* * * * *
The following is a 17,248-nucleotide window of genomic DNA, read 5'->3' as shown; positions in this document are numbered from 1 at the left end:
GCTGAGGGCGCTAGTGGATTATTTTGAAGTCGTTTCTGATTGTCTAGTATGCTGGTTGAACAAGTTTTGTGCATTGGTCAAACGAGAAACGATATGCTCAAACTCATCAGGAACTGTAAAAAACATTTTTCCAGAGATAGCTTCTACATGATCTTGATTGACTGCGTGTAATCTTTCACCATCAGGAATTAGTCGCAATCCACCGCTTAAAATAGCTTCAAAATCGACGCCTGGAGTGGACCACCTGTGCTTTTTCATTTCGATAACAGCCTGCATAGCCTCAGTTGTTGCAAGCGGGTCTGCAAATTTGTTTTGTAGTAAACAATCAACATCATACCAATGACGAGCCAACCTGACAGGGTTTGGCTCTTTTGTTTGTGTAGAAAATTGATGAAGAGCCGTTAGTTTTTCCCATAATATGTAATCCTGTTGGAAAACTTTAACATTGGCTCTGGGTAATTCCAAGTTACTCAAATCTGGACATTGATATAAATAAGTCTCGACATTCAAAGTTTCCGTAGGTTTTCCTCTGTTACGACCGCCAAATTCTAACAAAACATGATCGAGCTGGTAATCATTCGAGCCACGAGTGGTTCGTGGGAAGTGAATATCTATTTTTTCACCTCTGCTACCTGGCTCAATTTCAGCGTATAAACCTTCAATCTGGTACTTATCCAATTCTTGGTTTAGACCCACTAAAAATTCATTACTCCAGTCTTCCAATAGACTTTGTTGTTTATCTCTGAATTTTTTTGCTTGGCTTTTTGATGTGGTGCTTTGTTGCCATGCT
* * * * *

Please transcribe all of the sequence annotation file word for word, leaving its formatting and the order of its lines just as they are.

The following is a 17,248-nucleotide window of genomic DNA, read 5'->3' as shown; positions in this document are numbered from 1 at the left end:
GCTGAGGGCGCTAGTGGATTATTTTGAAGTCGTTTCTGATTGTCTAGTATGCTGGTTGAACAAGTTTTGTGCATTGGTCAAACGAGAAACGATATGCTCAAACTCATCAGGAACTGTAAAAAACATTTTTCCAGAGATAGCTTCTACATGATCTTGATTGACTGCGTGTAATCTTTCACCATCAGGAATTAGTCGCAATCCACCGCTTAAAATAGCTTCAAAATCGACGCCTGGAGTGGACCACCTGTGCTTTTTCATTTCGATAACAGCCTGCATAGCCTCAGTTGTTGCAAGCGGGTCTGCAAATTTGTTTTGTAGTAAACAATCAACATCATACCAATGACGAGCCAACCTGACAGGGTTTGGCTCTTTTGTTTGTGTAGAAAATTGATGAAGAGCCGTTAGTTTTTCCCATAATATGTAATCCTGTTGGAAAACTTTAACATTGGCTCTGGGTAATTCCAAGTTACTCAAATCTGGACATTGATATAAATAAGTCTCGACATTCAAAGTTTCCGTAGGTTTTCCTCTGTTACGACCGCCAAATTCTAACAAAACATGATCGAGCTGGTAATCATTCGAGCCACGAGTGGTTCGTGGGAAGTGAATATCTATTTTTTCACCTCTGCTACCTGGCTCAATTTCAGCGTATAAACCTTCAATCTGGTACTTATCCAATTCTTGGTTTAGACCCACTAAAAATTCATTACTCCAGTCTTCCAATAGACTTTGTTGTTTATCTCTGAATTTTTTTGCTTGGCTTTTTGATGTGGTGCTTTGTTGCCATGCT